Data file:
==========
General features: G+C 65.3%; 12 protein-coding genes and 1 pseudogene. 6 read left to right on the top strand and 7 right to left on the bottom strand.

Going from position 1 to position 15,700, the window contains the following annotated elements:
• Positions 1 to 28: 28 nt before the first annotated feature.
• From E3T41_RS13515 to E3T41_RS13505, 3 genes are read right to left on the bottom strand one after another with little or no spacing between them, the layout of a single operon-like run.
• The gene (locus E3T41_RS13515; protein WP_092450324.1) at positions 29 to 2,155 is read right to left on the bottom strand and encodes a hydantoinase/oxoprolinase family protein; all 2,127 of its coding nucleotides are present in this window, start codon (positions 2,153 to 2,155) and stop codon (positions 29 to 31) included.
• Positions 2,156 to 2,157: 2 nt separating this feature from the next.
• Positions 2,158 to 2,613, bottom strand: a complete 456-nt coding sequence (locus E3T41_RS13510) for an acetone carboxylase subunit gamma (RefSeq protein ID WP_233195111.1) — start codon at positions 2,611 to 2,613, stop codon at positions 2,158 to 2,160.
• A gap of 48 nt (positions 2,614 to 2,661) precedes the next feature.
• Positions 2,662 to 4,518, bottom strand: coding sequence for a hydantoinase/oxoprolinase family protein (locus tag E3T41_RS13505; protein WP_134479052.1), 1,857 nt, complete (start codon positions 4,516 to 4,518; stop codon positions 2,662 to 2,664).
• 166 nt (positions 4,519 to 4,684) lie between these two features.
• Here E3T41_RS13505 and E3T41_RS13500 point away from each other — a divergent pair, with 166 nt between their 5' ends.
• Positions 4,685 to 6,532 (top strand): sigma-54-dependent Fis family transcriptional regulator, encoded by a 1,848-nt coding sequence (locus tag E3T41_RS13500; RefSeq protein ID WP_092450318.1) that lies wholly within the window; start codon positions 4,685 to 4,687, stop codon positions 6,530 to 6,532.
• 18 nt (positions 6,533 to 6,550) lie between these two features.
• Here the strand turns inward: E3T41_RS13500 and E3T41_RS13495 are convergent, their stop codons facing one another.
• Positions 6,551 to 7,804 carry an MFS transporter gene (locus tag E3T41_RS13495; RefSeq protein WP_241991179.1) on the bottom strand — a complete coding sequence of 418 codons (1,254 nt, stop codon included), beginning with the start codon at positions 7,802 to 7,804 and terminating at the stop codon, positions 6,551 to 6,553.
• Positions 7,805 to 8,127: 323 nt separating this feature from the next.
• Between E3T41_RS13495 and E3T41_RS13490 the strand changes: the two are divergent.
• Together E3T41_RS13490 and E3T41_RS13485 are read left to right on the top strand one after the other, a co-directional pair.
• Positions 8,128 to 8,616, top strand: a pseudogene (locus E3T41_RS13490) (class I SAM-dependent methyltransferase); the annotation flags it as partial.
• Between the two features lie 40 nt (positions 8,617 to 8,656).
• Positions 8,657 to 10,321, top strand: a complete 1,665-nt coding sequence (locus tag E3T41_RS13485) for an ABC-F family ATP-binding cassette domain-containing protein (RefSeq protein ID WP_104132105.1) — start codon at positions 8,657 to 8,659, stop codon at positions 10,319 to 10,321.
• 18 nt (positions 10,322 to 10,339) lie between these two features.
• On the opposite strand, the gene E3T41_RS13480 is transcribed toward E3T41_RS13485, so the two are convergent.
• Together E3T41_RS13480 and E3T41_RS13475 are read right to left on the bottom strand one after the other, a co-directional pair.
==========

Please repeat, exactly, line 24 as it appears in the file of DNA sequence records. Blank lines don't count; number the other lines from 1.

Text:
• Together E3T41_RS13480 and E3T41_RS13475 are read right to left on the bottom strand one after the other, a co-directional pair.